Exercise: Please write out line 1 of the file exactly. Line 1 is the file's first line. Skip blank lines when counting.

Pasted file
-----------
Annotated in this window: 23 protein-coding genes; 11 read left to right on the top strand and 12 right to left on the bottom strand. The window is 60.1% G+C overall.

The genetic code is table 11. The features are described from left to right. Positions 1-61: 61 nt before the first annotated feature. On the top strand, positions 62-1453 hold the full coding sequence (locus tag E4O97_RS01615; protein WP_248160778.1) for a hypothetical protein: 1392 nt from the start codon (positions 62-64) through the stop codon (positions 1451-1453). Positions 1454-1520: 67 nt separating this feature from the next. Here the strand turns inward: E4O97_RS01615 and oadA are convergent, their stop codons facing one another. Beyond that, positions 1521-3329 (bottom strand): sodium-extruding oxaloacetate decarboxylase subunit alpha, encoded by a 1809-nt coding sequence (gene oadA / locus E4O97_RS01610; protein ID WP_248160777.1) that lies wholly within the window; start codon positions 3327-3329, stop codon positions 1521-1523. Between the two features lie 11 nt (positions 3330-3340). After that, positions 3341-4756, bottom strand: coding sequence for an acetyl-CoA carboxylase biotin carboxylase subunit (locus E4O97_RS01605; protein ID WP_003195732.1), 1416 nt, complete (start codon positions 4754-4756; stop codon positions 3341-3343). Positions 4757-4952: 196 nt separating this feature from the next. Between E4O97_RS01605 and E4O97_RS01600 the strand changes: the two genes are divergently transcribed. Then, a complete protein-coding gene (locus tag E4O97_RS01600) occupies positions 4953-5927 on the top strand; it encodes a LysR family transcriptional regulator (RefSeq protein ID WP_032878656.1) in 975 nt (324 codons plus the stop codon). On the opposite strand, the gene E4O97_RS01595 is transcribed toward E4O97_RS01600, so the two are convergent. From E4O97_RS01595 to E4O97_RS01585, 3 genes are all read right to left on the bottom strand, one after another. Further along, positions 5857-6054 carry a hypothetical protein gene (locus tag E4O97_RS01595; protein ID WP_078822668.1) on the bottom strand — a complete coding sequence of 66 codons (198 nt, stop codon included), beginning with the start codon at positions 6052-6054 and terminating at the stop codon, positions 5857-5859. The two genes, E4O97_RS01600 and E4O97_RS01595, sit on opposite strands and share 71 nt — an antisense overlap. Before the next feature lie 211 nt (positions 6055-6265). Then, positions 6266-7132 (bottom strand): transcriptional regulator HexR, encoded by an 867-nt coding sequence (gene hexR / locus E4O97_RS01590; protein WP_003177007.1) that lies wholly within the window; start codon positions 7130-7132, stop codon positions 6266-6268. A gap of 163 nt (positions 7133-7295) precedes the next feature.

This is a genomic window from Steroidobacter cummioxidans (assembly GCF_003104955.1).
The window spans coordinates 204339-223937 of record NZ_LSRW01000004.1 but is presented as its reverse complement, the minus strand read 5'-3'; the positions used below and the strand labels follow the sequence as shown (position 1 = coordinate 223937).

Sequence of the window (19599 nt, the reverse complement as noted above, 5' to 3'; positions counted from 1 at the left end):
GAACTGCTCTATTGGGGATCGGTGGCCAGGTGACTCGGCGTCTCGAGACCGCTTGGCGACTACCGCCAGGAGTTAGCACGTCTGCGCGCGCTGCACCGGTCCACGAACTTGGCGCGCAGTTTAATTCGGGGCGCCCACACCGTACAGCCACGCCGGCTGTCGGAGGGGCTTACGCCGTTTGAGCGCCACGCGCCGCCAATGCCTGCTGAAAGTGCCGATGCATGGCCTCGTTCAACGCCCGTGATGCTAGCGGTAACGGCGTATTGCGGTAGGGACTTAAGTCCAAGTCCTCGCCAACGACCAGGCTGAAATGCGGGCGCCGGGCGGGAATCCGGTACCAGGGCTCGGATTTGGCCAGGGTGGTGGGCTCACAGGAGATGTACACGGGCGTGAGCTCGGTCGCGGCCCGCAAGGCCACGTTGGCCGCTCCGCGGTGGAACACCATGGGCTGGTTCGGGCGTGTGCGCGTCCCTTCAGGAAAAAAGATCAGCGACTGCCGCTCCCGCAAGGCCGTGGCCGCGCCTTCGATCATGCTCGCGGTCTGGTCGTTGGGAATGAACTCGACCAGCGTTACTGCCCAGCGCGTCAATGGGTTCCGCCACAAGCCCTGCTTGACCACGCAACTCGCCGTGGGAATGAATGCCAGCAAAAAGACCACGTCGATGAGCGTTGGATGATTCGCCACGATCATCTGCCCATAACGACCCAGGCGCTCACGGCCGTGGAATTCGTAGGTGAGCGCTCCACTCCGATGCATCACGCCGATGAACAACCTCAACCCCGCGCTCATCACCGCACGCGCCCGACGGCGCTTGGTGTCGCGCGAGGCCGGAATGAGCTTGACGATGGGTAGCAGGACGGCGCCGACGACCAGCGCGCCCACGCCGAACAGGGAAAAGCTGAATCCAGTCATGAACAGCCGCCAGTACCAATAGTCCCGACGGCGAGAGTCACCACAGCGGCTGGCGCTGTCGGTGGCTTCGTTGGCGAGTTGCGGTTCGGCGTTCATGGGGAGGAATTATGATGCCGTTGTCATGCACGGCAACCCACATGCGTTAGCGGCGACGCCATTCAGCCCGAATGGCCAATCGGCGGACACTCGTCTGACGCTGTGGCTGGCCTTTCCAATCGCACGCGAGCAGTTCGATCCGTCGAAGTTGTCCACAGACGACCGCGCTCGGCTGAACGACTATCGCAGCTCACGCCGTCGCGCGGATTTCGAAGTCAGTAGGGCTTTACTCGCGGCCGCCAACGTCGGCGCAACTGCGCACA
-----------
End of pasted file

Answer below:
Annotated in this window: 23 protein-coding genes; 11 read left to right on the top strand and 12 right to left on the bottom strand. The window is 60.1% G+C overall.